This is the first in a series of posts looking at a range of new and emerging web tools that can be used to enhance learning. I plan to break these into categories, and I am going to begin with something ubiquitous in education, training and business: presentation tools. (Hang on in there folks – these are pretty good.)
Before I start, I would like to point out that much needs to be done to rescue the reputation of one much maligned piece of presentation software: PowerPoint. Sadly, this stalwart of the boardroom and lecture theatre has been abused for decades by people producing thousands of those Death by PowerPoint presentations: 2375 slides, 25 bullet points per slide (font at size 10 to fit it all in), few or no images or, worse, migraine-inducing technicolor animations. This is a shame, as it isn’t the software that is at fault. It’s the users who have little time, and no idea how to design engaging content. People use PowerPoint the same way they use their microwave: there are a hundred ways of cooking with it, but they only know how to use it to heat up beans.
One other thing: this is by no means an exhaustive list. I do not want to overload or bore you, so I am only looking at three tools that meet the following criteria:
- They are new (or newish)
- They are free (though sometimes only to a point, as they usually offer paid-for add ons or subscriptions at a cost)
- They all have an interesting Unique Selling Point (USP)
There are dozens of similar tools out there and many of them have been around for a while. As I said, presenting them all would be an overwhelming task for me to check out and you to plough through, so enough digression and down to business. Here’s a look at the first tool:
Tool #1: emaze
Like many others before it, this web based tool allows users to edit and view presentations online and on any internet-enabled device, and saves presentations in the cloud. Its unique selling point is that users are able to use pre-rendered templates to produce 3 dimensional presentations that can include audio and video as well as the usual text and images. The templates are very well designed and their animated pathways are pre-installed, so none of that tricky plot-your-own-animation issue that can put beginners off similar products such as Prezi (or induce the motion sickness in the audience). In fact, emaze appears to be a lot easier to master than Prezi (which I always felt demanded a reasonably high level of technical ability to begin with). Set up a free account and users can also view and use presentations saved to the cloud by others. Here’s one I made using one of emaze’s templates in about 30 minutes:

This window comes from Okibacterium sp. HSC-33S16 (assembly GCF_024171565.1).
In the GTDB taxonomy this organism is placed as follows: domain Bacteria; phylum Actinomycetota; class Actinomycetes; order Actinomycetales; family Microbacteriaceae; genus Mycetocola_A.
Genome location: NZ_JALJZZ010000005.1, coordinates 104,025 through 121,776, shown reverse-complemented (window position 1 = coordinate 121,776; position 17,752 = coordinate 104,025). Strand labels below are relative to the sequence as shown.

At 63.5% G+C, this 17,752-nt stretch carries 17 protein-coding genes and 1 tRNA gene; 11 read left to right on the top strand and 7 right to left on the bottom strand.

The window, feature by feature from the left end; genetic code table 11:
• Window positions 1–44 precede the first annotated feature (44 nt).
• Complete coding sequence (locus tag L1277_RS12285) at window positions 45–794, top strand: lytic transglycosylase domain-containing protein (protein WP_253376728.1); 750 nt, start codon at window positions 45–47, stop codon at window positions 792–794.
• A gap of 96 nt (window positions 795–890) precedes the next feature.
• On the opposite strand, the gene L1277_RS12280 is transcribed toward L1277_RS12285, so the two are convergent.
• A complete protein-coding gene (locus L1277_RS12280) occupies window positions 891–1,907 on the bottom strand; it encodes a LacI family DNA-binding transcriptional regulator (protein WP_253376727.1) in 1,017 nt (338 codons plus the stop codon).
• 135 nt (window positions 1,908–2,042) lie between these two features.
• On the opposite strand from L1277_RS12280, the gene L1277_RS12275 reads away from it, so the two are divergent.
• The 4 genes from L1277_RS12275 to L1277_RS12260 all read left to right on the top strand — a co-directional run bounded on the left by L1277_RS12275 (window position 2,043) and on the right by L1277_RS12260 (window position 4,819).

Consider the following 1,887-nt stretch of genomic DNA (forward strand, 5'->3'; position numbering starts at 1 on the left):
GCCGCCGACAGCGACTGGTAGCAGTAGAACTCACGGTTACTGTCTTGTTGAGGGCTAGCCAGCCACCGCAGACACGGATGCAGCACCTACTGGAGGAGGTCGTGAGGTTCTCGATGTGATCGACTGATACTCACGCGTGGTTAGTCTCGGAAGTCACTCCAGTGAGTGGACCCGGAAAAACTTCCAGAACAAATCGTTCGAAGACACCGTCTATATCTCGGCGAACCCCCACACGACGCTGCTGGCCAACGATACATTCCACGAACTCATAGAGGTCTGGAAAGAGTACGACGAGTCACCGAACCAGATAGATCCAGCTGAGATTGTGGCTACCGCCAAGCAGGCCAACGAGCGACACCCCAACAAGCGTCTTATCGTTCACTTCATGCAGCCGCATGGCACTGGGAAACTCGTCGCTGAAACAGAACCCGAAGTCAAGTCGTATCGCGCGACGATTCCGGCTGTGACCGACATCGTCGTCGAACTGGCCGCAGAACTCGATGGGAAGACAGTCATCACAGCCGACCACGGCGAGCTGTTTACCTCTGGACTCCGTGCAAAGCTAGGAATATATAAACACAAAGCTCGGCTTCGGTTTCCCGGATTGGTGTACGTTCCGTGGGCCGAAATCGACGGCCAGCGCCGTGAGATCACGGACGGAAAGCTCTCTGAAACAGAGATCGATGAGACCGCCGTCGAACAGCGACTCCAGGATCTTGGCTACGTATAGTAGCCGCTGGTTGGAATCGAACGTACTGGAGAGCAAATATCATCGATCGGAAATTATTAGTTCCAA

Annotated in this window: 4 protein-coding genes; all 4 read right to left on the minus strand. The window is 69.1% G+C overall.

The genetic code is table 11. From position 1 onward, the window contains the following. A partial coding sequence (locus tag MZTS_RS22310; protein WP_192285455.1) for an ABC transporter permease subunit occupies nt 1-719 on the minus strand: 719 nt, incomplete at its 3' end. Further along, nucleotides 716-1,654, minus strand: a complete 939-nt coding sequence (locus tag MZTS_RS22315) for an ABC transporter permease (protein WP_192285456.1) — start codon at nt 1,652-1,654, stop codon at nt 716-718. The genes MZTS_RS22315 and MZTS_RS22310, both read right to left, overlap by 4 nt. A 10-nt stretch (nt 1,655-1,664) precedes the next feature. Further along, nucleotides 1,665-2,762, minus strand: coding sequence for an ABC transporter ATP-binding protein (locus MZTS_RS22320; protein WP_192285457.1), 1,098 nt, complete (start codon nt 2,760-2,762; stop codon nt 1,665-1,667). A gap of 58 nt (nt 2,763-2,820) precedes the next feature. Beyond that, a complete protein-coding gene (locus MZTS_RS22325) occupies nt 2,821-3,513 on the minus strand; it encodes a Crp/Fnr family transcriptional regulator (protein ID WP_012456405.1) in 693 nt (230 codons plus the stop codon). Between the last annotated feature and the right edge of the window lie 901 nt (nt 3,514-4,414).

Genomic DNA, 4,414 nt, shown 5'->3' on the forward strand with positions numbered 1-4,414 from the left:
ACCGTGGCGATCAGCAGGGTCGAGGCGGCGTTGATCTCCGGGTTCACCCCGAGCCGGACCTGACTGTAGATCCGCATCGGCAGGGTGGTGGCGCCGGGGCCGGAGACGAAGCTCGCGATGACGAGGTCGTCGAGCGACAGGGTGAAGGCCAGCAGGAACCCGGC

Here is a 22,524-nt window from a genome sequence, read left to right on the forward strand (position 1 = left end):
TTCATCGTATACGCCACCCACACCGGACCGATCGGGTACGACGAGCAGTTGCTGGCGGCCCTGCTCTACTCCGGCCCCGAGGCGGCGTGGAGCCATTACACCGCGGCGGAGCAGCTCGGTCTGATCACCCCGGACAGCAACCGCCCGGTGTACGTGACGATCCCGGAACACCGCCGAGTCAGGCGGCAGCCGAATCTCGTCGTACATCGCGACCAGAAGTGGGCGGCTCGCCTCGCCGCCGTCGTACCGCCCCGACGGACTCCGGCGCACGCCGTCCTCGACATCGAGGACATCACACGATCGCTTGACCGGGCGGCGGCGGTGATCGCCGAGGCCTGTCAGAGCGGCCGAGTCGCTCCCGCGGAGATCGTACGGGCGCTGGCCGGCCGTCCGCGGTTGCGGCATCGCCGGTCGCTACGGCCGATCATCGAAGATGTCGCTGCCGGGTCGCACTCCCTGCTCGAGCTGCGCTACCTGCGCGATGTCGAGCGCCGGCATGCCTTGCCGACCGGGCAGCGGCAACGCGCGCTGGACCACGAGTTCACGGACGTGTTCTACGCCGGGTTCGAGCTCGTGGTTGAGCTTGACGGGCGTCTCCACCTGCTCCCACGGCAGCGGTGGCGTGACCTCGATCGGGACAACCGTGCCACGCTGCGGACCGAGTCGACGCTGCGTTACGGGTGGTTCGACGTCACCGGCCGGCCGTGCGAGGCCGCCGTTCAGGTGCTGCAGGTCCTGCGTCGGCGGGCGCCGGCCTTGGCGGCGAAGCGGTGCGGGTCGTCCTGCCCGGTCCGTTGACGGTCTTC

Okay. I’ll be honest here. StoryDesk (SD) has been designed as a sales presentation tool so educators and trainers may not be aware of its existence or feel inclined to use it. However, a bit of lateral thinking can do wonders. Bypass the business-speak bingo of the site’s introductory blurb and there’s a great tool here. BUT…there’s also a double edged sword regarding SD’s unique selling point: because of the interactive nature of completed presentations, these are shared synchronously over the audience’s tablets. So audience members can interact with the presentation, watch videos and access related documents, but they have to use a tablet to do this. And not everybody owns a tablet. Oh – and it’s not just viewing that has to be done via tablet: authoring is done the same way, so if you don’t own a tablet you can’t use StoryDesk.
That paragraph has probably put you off using SD, which is ironic considering its focus. If you have a tablet, check out the presentation I made in about an hour using most of the slide templates provided. Also, notice the way presentations are non-linear. For anyone over 40, think ‘Crossroads’ or ‘Acorn Antiques’ closing credits…
Here’s what a finished presentation looks like:
More web-based presentation creation and sharing and blurb that pulls no punches; PowToon wants to ‘address all the frustrations that people have with Power Point and Keynote and add animation and killer design.’
The great thing about this site is that users with no technical or design skills are able to create engaging, animated presentations that have a really professional ‘look and feel’. As the aforementioned blurb goes on to say, using PowToon can even ‘help effect the way people communicate in a profound way (because while) a picture speaks a thousand words, an animation conveys an idea.’ All very Utopian……but there are a few drawbacks.
Once published, presentations can be uploaded to YouTube and shared and embedded from there, they can’t be designed on a tablet as Flash player is a mandatory requirement. A free account only allows for presentations of up to 5 minutes in length, but an educator’s account at $1 a month allows for up to 15 (and gives the user a greater range of themes, background tracks and animations).
I’m going to use this to make quick animated demos rather than presentations per se. Here’s my first attempt:
Enough already! I hear you shout. And that’s fine by me. I have a glass of wine and series 4 of ‘The Thick of it’ to watch. Tune in next time for part 2: online resources what you can make…online.